Kunle advice and helps direct-to-consumer retail brands profitably acquire customers through paid media, conversion optimization, and search marketing.
He is also sometimes referred to as ’the ecommerce traffic and conversions guy’.
Kunle hosts the 2X eCommerce Podcast, a top charting podcast on iTunes business and marketing categories.
On this episode, I cover the five core tenets of Amazon’s success. This is actually based on an interview with Jeff Bezos’ in 1999. Here is the video:
At the time he said that he believed that Amazon’s long-term success relied on focusing obsessively enough on:
Ease of use – Digital and Physical User Experiences
More information to make purchase decisions
“If there’s one thing Amazon.com is about, its obsessive attention to the customer experience”
“What matters to me is do we provide the best customer service”
“internet from smitchernet”
“In the long term, there is never any misalignment between customer interests and shareholder interests”
– – –
3:49 Guiding principles to Amazon’s success
15:10 Amazon in 1999
6:10 Interview with Jeff Bezos
12:27 The secret
13:30 Why is product selection important
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It doesn't matter to me whether we're a peer internet play what matters to me is to be provide the best customer service internet internet given the decades of wisdom that has built up in the business world investors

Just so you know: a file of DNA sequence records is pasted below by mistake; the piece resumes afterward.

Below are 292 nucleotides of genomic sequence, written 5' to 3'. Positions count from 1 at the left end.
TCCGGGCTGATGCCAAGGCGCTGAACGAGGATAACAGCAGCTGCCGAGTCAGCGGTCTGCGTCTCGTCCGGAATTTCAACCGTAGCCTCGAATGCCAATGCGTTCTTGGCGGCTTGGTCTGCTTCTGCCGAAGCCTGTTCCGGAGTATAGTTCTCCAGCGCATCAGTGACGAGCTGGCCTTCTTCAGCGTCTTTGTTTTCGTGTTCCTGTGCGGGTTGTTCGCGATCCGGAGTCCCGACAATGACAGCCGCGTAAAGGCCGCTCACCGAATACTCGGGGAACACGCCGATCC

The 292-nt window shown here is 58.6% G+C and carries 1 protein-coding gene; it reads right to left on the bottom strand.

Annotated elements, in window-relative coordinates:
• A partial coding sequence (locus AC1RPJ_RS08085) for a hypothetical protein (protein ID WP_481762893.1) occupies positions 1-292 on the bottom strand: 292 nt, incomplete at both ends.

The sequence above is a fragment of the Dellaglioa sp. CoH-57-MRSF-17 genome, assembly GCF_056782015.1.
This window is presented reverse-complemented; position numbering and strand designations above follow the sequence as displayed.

it sounds like you're saying are making a big speculative bet if they’re investing in your company so well I think all internet companies you know the vault the stocks are incredibly volatile and I've you know even long-term it long-term I believe that it's very easy to predict that there
gonna be lots of successful companies born of the internet they're gonna have very large market caps and and so on I also believe that today where we sit it's very hard to predict who those companies are going to be so you know you can make bets on these things and I think that Amazon account we don't if we're not one of those important lasting companies born of the Internet we will have nobody to blame but ourselves and that we will be extremely disappointed in ourselves but there are no guarantees it's very very hard to predict if you go back and look at the companies created by the PC revolution in 1980 you probably wouldn't have predicted the five winners you know the five biggest winners there's been lots of winners actually so this space is a little different and brand name may need may mean more and there's some increasing returns kinds of things maybe more but I believe that if you can focus obsessively enough on customer experience selection ease of use low
prices more information to make purchase decisions with if you can give customers all that plus great customer service and with our toys and electronics we have a 30 day return policy if you can do all of that then I think you have a good